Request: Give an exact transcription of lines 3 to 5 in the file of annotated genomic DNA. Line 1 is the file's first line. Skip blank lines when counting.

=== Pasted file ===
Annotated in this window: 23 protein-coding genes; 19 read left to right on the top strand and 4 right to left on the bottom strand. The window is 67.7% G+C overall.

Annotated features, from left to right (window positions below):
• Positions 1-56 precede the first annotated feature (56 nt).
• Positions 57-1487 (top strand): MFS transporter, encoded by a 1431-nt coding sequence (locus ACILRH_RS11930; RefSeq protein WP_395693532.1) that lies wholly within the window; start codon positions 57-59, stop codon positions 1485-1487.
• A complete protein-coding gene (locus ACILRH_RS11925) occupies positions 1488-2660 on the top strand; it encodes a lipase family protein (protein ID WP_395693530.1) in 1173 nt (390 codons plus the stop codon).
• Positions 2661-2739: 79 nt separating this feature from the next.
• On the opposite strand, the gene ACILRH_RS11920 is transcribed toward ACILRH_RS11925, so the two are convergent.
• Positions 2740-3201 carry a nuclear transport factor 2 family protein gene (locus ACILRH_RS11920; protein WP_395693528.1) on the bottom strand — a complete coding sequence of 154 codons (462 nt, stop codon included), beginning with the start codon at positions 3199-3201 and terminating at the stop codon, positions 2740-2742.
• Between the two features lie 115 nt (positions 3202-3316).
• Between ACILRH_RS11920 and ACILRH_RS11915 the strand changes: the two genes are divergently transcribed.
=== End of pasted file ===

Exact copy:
• Positions 1-56 precede the first annotated feature (56 nt).
• Positions 57-1487 (top strand): MFS transporter, encoded by a 1431-nt coding sequence (locus ACILRH_RS11930; RefSeq protein WP_395693532.1) that lies wholly within the window; start codon positions 57-59, stop codon positions 1485-1487.
• A complete protein-coding gene (locus ACILRH_RS11925) occupies positions 1488-2660 on the top strand; it encodes a lipase family protein (protein ID WP_395693530.1) in 1173 nt (390 codons plus the stop codon).